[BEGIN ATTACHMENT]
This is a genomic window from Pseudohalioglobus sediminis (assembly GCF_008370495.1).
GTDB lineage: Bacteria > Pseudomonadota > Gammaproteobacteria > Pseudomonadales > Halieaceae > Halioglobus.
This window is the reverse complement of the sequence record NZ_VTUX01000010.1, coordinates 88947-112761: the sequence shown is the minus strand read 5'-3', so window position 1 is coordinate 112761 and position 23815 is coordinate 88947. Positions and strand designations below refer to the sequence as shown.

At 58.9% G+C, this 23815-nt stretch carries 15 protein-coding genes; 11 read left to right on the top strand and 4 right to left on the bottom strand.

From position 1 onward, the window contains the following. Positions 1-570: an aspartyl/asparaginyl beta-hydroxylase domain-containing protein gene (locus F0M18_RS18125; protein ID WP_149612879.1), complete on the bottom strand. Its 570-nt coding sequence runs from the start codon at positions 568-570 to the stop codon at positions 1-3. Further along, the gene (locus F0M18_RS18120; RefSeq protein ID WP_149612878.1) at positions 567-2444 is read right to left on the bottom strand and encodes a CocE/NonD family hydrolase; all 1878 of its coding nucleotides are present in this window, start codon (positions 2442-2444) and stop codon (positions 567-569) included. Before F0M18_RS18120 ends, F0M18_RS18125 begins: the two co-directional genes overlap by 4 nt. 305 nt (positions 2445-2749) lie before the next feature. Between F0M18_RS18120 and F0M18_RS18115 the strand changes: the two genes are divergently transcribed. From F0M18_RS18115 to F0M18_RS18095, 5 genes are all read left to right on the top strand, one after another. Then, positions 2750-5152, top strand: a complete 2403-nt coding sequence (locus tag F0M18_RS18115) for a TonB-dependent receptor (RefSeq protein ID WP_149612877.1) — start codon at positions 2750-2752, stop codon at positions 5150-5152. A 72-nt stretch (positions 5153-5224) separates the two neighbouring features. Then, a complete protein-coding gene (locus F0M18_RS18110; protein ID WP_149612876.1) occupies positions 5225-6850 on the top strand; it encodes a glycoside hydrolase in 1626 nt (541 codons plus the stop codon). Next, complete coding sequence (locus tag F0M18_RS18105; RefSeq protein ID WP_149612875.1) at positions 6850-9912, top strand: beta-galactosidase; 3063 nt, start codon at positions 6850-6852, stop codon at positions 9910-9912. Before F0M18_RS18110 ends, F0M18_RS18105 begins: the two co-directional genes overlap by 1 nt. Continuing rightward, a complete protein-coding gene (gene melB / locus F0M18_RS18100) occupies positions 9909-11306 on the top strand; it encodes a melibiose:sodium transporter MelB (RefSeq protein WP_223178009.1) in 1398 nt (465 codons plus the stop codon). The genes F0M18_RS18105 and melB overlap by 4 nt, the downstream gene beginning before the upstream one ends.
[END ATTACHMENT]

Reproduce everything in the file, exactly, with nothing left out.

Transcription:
This is a genomic window from Pseudohalioglobus sediminis (assembly GCF_008370495.1).
GTDB lineage: Bacteria > Pseudomonadota > Gammaproteobacteria > Pseudomonadales > Halieaceae > Halioglobus.
This window is the reverse complement of the sequence record NZ_VTUX01000010.1, coordinates 88947-112761: the sequence shown is the minus strand read 5'-3', so window position 1 is coordinate 112761 and position 23815 is coordinate 88947. Positions and strand designations below refer to the sequence as shown.

At 58.9% G+C, this 23815-nt stretch carries 15 protein-coding genes; 11 read left to right on the top strand and 4 right to left on the bottom strand.

From position 1 onward, the window contains the following. Positions 1-570: an aspartyl/asparaginyl beta-hydroxylase domain-containing protein gene (locus F0M18_RS18125; protein ID WP_149612879.1), complete on the bottom strand. Its 570-nt coding sequence runs from the start codon at positions 568-570 to the stop codon at positions 1-3. Further along, the gene (locus F0M18_RS18120; RefSeq protein ID WP_149612878.1) at positions 567-2444 is read right to left on the bottom strand and encodes a CocE/NonD family hydrolase; all 1878 of its coding nucleotides are present in this window, start codon (positions 2442-2444) and stop codon (positions 567-569) included. Before F0M18_RS18120 ends, F0M18_RS18125 begins: the two co-directional genes overlap by 4 nt. 305 nt (positions 2445-2749) lie before the next feature. Between F0M18_RS18120 and F0M18_RS18115 the strand changes: the two genes are divergently transcribed. From F0M18_RS18115 to F0M18_RS18095, 5 genes are all read left to right on the top strand, one after another. Then, positions 2750-5152, top strand: a complete 2403-nt coding sequence (locus tag F0M18_RS18115) for a TonB-dependent receptor (RefSeq protein ID WP_149612877.1) — start codon at positions 2750-2752, stop codon at positions 5150-5152. A 72-nt stretch (positions 5153-5224) separates the two neighbouring features. Then, a complete protein-coding gene (locus F0M18_RS18110; protein ID WP_149612876.1) occupies positions 5225-6850 on the top strand; it encodes a glycoside hydrolase in 1626 nt (541 codons plus the stop codon). Next, complete coding sequence (locus tag F0M18_RS18105; RefSeq protein ID WP_149612875.1) at positions 6850-9912, top strand: beta-galactosidase; 3063 nt, start codon at positions 6850-6852, stop codon at positions 9910-9912. Before F0M18_RS18110 ends, F0M18_RS18105 begins: the two co-directional genes overlap by 1 nt. Continuing rightward, a complete protein-coding gene (gene melB / locus F0M18_RS18100) occupies positions 9909-11306 on the top strand; it encodes a melibiose:sodium transporter MelB (RefSeq protein WP_223178009.1) in 1398 nt (465 codons plus the stop codon). The genes F0M18_RS18105 and melB overlap by 4 nt, the downstream gene beginning before the upstream one ends.